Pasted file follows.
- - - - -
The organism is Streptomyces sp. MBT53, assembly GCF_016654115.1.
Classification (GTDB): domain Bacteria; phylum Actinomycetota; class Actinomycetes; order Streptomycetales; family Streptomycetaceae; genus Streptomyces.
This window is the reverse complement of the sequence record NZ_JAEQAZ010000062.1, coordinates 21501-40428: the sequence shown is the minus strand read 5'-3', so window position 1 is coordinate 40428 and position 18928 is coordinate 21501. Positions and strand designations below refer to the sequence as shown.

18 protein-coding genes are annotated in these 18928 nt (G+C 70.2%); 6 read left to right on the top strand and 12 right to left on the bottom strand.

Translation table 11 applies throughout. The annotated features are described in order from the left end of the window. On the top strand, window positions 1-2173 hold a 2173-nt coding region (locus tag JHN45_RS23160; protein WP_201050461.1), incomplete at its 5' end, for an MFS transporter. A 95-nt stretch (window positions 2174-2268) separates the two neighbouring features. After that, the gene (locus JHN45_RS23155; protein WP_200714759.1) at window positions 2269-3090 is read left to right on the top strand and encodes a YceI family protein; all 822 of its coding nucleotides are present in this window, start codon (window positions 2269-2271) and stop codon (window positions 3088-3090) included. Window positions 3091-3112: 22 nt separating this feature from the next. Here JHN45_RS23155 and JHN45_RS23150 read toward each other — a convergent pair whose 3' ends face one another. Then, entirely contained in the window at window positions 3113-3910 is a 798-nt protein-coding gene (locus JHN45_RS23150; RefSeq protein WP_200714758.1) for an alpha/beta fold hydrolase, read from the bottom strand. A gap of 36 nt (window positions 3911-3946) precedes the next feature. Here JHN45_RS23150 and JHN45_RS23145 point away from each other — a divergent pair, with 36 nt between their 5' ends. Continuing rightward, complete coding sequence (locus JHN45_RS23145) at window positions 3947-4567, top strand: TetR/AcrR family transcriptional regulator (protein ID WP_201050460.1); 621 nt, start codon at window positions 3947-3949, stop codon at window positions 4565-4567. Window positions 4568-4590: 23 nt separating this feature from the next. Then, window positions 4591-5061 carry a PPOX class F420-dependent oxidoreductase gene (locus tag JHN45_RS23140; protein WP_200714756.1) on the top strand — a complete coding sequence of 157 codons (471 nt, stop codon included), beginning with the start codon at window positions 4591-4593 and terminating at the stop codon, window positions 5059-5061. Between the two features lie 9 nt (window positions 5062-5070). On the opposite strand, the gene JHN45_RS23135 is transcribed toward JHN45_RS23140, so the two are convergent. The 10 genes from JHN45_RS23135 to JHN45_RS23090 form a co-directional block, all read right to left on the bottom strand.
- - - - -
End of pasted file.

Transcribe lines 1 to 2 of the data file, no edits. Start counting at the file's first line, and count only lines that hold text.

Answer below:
The organism is Streptomyces sp. MBT53, assembly GCF_016654115.1.
Classification (GTDB): domain Bacteria; phylum Actinomycetota; class Actinomycetes; order Streptomycetales; family Streptomycetaceae; genus Streptomyces.